Ornette Coleman & Prime Time: Virgin Beauty 30 Years On

Who are the great pop and jazz melodicists? McCartney, Brian Wilson, Paddy McAloon, George Gershwin, Cole Porter, Stephen Sondheim, Burt Bacharach, Becker & Fagen, Miles, Paul Desmond, Charlie Parker?

Ornette has to make that list too. He’s virtually incapable of playing a fatuous phrase, even when his accompanists seem to be scrambling eggs. Virgin Beauty, released 30 years ago, was and will now always remain a bit of an anomaly in his discography, a one-off album on CBS subsidiary Portrait Records (which also released Stanley Clarke’s If This Bass Could Only Talk) marketed as ‘Ornette does fusion’.

Which is a bit like asking Miles to do ‘pop’: i.e. you can market it any way you want, but it’s not gonna come out like that. Ornette’s version of fusion contains elements of country and western, space-invader electro, early hip-hop and, of course, glorious chaos.

I hadn’t heard Virgin Beauty for years but loved revisiting it this week. It’s on an old cassette sandwiched between Brian Eno’s Nerve Net and George Clinton’s Computer Games – perfect bedfellows.

First of all, I think it’s OK to find the album funny. Everything sounds a bit wonky; the Chick Corea Elektric Band it ain’t. Ornette’s beautiful alto is always just out of tune (though his trumpet playing is surprisingly in tune) and Chris Walker’s fretless-bass intonation is never perfect. Two rhythm guitarists (Bern Nix and Charles Ellerbee) chatter away in different keys and Ornette’s son Denardo programs some drum machines, hits some acoustic drums, some electric drums and, frequently, a jazz ride cymbal. The Grateful Dead’s Jerry Garcia drops in for a few enjoyably ramshackle guitar solos.

It’s also almost bass-less. It’s one of the first albums I’ve listened to in the past few years when I’ve had to turn the bass UP. Which is a good thing, because Al MacDowell’s playing is sometimes fairly astonishing. He even throws in a few quotes from ‘Yakety Sax’.

Virgin Beauty was the natural peak for Ornette’s Prime Time band but a bit of a cul-de-sac career-wise. It would be seven long years before his next solo studio album Tone Dialling. The record companies never got their ‘fusion’ record – thankfully.

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Seismic Grooves: Ronald Shannon Jackson’s ‘Behind Plastic Faces’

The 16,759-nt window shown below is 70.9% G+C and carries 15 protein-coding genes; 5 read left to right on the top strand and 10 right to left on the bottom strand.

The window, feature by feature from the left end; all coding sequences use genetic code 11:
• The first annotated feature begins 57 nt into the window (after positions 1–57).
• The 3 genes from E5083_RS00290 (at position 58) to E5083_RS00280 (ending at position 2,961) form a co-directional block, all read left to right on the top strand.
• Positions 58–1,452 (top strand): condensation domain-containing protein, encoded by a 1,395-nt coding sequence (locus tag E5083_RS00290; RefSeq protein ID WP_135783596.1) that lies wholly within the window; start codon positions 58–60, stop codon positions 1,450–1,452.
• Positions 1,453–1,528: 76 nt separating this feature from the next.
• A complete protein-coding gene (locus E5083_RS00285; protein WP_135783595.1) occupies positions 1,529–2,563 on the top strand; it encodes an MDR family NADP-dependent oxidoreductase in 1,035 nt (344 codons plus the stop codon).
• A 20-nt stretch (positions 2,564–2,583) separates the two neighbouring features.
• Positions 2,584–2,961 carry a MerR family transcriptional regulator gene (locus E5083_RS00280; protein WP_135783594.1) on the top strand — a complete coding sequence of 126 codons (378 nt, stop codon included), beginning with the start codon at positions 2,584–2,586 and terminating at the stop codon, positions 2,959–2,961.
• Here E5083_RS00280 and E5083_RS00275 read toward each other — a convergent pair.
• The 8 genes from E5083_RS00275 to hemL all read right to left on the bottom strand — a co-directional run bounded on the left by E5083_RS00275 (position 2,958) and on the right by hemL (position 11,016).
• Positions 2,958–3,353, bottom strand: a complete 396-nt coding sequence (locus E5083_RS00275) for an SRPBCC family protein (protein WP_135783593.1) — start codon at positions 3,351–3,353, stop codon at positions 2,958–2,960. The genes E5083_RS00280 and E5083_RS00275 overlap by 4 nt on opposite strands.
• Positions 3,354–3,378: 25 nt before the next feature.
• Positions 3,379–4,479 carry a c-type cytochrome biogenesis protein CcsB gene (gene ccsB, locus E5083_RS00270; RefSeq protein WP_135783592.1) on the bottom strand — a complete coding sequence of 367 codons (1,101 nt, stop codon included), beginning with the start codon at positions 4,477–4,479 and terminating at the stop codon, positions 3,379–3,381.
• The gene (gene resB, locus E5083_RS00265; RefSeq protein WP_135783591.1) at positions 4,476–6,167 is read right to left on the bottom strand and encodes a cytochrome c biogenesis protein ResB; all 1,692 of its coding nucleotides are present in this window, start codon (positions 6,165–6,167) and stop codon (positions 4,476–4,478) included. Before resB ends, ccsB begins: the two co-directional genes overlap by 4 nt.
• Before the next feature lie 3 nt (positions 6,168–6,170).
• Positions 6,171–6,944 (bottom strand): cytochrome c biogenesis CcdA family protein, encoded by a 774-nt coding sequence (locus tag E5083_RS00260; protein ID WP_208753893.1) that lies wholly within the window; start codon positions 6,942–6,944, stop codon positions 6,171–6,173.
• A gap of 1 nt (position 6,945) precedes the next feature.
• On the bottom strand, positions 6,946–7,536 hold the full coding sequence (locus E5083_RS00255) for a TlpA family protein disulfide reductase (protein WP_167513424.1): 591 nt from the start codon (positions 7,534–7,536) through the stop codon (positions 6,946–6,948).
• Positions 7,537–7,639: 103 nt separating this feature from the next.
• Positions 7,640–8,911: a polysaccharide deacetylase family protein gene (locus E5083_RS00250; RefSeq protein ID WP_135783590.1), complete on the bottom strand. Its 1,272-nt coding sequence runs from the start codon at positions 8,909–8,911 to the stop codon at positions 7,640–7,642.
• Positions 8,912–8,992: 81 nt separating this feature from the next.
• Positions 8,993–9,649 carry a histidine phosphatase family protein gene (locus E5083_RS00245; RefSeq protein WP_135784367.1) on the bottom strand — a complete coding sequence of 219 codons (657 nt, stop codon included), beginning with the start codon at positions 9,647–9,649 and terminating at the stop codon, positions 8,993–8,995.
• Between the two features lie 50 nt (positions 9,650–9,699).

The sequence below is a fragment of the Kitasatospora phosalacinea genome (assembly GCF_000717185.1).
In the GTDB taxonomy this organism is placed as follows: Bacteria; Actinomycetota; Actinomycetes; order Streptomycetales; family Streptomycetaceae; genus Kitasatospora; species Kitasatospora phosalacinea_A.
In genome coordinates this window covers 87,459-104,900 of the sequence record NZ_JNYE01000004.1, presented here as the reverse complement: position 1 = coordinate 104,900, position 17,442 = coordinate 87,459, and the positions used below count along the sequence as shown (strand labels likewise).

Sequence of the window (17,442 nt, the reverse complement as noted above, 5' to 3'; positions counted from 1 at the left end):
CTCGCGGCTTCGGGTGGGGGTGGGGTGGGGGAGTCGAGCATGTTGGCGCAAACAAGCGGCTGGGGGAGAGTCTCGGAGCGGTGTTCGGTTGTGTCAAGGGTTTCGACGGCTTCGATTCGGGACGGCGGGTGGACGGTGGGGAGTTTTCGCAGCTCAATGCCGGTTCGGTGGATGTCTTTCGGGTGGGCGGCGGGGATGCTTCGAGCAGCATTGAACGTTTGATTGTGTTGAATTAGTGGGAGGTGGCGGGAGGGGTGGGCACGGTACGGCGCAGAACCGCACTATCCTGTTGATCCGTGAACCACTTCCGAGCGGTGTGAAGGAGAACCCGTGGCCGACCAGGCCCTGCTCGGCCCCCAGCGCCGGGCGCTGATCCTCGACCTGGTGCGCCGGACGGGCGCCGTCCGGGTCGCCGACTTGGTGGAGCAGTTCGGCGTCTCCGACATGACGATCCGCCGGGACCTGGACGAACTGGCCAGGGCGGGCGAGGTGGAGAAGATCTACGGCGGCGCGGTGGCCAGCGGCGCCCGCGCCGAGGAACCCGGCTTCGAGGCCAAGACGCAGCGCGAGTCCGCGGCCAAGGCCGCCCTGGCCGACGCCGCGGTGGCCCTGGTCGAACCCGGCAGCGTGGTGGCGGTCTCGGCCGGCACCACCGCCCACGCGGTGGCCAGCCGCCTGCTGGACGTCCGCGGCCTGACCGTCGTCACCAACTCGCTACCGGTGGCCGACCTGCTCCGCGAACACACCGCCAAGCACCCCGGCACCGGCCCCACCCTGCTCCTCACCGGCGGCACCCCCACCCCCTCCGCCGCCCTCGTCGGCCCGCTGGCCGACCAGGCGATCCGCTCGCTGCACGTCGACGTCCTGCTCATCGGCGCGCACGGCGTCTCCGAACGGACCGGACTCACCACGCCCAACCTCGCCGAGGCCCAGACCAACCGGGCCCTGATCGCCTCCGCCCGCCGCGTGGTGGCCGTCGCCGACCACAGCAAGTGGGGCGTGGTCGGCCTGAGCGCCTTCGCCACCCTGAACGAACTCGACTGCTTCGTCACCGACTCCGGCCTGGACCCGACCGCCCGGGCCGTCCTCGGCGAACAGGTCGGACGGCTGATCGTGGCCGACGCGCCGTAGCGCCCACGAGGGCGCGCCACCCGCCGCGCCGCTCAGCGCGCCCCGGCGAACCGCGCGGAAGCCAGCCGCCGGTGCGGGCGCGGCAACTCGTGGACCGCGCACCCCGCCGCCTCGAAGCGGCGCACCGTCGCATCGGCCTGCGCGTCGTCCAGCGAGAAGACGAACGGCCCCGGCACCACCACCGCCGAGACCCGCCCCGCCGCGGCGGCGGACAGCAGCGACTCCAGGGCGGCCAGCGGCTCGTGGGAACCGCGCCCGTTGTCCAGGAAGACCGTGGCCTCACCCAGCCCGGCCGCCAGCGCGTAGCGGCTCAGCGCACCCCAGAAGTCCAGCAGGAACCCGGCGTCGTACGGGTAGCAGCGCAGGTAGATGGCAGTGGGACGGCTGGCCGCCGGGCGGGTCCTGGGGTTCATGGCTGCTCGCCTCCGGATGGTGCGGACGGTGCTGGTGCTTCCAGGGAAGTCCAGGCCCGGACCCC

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Shannon Jackson in 2012

Musicians and writers have long puzzled over a definition of Harmolodics, the musical system invented by Ornette Coleman. The man himself was famously coy on the subject, his brief liner note on the back of the Dancing In Your Head LP possibly the nearest he ever got to an outright definition: ‘Rhythms, harmonics and tempos are all equal in relationship’. 

Of all the Ornette collaborators who developed their own take on Harmolodics, Ronald Shannon Jackson, who died in October 2013, probably came up with the most accessible version. He had played with avant-garde pioneers Albert Ayler, Ornette, James Blood Ulmer and Cecil Taylor in the 1970s, but developed into a fine bandleader/composer in the ’80s, fronting a red-hot band featuring guitarist Vernon Reid (Living Colour), bassist Melvin Gibbs (Rollins Band), trombonist Robin Eubanks and saxophonist Zane Massey, amongst many others. (Shannon’s version of Harmolodics was so successful it possibly even influenced Ornette’s sunny late-’80s minor classic, Virgin Beauty.)

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My dad used to get sent a lot of music in his capacity as a programme consultant for Channel 4 TV’s music arm back in the mid-1980s. A surprising amount of it would come in home-compiled cassette format. One such tape was simply called ‘Dance Music’ – I’ve still got it somewhere.

Most of the music on it was fairly standard Brazilian and Blue Note stuff but one track stood out a mile and became somewhat of an obsession for my brother and I: Shannon’s ‘Behind Plastic Faces’, from the 1985 album Decode Yourself. It was the beginning of my love affair with his music and drumming.

He lays down one of his patented military grooves on Simmons drums underneath slithering fretless bass, chattering Reid guitar and Onaje Allan Gumbs’ summery keyboards. But then the track suddenly changes gear halfway through and turns into a Afro-Funk/No-Wave rave-up, with Shannon moving over to the acoustic drums and Eric Person rhapsodising on alto sax.

The track and attendant album were recorded at Electric Lady Studios in New York and produced by Bill Laswell. Decode Yourself seems very difficult to find these days, like many of Shannon’s numerous other ’80s albums.

Shannon Jackson was born and brought up in Forth Worth, Texas, just like Ornette. His father’s jukebox introduced him to BB King, Howlin’ Wolf, Charlie Parker and Dave Brubeck, but there were many other influences in the mix too, as he told writer Gary Giddins in 1985: ‘You’d wake up and hear hillbilly music on the radio. In school, we’d play (Wagner’s) “Lohengin”, at night we’d hear Bo Diddley or Bobby “Blue” Bland. On Sunday, we’d hear gospel. It was a total black community, and music wasn’t categorised as jazz or pop – nobody told you you weren’t supposed to like something.’

Much more Shannon soon.